Forced out of Baltimore by the building of Oriole Park at Camden Yards, Maryland Office Interiors, an office furniture retailer based in Woodlawn, said it is returning, lured in part by the city's Empowerment Zone program.
"Hopefully, we will be the seed to changing the area," said Leonard Sachs, chairman of Maryland Office Interiors. "I like being involved in the city. It's a new, exciting place to grow."
Mr. Sachs said he hopes to move his company's operation by the end of the year from its present rented 40,000-square-foot showroom and warehouse at 1800 Woodlawn Drive to a 55,000-square-foot complex at 1415 Russell St.
About 63 of the 73 workers at the Woodlawn office will move downtown, with the rest going to the company's Washington office, which now has about 12 workers, Mr. Sachs said.
The building, which most recently was occupied by Direct Marketing Associates Inc., sports a prominent Maryland Lottery sign on its side, very visible to drivers going north from the Baltimore-Washington Parkway. The building also was famous for being the perch for "Nipper," the RCA dog always listening for his master's voice, before he was taken down in 1976.
Mr. Sachs said the purchase and renovation of the building will cost "several million dollars."
Selling primarily to large companies and institutions like Johns Hopkins Hospital, University of Maryland Hospital and T. Rowe Price Associates Inc., Maryland Office Interiors has sales of more than $20 million a year, according to Mr. Sachs.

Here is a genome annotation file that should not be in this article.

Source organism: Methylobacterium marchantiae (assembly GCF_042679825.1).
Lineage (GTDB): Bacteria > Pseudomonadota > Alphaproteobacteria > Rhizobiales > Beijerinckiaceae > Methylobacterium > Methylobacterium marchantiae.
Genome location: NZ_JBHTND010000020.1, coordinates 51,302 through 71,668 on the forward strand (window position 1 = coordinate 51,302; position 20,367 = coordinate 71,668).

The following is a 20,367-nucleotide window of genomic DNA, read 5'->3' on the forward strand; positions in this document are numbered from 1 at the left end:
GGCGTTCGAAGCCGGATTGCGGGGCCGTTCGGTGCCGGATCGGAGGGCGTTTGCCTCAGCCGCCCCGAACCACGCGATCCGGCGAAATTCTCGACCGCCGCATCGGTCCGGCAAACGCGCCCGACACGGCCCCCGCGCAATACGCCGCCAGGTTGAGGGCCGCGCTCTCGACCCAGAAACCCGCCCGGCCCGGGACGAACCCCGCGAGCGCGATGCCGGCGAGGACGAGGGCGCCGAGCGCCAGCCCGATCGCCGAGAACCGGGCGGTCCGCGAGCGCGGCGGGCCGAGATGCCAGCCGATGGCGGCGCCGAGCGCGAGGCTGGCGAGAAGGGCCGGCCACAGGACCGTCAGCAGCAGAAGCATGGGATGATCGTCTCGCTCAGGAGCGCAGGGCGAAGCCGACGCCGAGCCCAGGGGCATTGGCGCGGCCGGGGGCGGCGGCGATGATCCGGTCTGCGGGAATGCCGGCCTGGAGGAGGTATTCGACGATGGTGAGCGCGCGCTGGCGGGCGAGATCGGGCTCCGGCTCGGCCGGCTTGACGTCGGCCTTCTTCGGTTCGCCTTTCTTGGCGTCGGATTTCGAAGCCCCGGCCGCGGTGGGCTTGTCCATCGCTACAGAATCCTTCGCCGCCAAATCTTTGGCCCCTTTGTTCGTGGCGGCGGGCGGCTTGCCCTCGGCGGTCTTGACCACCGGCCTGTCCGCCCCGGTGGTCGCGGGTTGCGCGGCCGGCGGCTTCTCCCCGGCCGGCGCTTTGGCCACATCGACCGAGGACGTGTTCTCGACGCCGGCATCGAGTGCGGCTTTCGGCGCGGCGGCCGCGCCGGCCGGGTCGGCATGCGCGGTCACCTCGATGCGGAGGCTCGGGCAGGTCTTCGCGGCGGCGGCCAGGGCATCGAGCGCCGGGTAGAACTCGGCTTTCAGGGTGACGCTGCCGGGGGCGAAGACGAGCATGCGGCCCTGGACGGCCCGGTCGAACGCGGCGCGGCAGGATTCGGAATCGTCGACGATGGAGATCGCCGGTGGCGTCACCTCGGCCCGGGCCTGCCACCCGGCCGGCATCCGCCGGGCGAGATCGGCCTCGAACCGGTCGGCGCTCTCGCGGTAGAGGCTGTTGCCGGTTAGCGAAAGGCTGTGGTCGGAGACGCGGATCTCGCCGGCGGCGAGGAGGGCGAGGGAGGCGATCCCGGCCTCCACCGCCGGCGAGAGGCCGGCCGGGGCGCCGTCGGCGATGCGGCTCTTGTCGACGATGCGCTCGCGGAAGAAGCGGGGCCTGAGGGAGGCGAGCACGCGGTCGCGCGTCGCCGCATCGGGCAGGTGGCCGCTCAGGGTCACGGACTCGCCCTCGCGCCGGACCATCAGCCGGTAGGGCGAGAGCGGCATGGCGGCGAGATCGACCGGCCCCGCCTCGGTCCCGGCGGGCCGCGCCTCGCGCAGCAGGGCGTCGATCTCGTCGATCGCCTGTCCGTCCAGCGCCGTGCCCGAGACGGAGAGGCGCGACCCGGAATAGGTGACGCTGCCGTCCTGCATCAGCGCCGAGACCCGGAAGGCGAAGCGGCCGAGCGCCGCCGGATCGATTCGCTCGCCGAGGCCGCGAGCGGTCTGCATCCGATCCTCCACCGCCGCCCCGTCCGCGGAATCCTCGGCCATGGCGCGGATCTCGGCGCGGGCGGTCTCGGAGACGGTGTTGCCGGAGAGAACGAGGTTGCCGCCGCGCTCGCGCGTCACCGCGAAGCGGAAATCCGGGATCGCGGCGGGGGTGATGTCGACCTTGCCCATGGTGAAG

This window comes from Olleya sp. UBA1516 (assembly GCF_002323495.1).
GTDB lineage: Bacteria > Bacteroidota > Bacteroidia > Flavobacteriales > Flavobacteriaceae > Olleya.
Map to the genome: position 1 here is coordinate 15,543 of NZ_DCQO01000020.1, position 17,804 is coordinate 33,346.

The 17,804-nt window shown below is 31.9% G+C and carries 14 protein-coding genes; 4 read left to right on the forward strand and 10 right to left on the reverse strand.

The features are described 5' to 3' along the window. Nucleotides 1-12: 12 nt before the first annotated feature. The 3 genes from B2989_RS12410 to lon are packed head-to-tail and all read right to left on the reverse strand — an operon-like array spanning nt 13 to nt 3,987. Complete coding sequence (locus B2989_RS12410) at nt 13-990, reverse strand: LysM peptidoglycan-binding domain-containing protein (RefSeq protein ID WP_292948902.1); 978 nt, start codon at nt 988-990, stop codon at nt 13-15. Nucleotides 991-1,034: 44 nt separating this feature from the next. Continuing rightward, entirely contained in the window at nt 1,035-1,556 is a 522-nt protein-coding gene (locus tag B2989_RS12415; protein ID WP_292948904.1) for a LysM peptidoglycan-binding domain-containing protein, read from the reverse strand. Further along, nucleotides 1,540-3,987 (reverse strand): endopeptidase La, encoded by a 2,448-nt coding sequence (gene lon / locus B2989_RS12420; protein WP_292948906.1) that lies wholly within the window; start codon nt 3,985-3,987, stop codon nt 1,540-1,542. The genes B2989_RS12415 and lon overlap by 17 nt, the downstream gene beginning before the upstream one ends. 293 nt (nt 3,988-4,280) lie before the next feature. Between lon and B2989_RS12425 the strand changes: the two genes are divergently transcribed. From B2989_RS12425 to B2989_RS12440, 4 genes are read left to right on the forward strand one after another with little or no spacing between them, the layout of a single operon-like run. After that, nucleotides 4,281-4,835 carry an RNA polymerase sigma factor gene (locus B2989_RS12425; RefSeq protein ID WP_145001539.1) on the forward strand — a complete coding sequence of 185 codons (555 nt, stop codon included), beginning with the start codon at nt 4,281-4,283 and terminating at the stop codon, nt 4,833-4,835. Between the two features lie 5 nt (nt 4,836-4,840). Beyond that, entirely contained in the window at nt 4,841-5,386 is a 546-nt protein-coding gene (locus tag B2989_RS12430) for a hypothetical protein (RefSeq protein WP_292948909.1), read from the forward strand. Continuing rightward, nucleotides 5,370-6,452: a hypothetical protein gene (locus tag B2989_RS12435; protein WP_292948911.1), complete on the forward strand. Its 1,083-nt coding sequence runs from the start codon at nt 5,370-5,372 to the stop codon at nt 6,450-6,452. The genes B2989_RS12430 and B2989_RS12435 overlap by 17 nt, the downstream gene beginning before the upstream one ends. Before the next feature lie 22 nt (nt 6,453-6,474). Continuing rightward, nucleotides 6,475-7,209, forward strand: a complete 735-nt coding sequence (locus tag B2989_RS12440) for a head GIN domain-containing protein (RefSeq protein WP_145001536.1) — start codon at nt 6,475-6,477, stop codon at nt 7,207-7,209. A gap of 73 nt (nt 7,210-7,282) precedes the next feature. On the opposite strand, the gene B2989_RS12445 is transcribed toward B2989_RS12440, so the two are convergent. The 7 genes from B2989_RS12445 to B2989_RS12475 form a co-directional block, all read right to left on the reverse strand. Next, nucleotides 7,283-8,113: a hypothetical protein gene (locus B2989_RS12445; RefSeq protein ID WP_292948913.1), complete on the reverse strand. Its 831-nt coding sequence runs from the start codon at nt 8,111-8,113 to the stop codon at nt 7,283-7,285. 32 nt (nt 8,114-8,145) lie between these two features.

The move of Mr. Sachs' company is an important boost to the city's Empowerment Zone program, which seeks to vastly improve the condition of three sections of Baltimore with the aid of a $100 million federal grant and various tax breaks.
Maryland Office Interiors is only the second company to say it is moving into the Empowerment Zones (drugstore chain Revco was the first), according to John R. Sundergill, acting president of the Baltimore Development Corp. But he hopes its example will inspire others.
"It will be the foundation for continued revitalization," Mr. Sundergill said. "It will be the anchor tenant."
Besides getting tax credits for employing residents of the
Empowerment Zones, Mr. Sachs said, he was impressed with plans to convert the area behind the new offices to an industrial park.
"It's going to be in three years a darn good environment," he said.
Mr. Sachs, 70, who is chairman of the Mayor's Advisory Commission on Tourism, Entertainment and Culture, has a long history of supporting the city and only left in 1989 when his operation at Hamburg and Russell streets had to move to make way for the stadium.
"I don't like being out of the city," he said.
But at the time of the move, suitable offices were not available in Baltimore, Mr. Sachs said.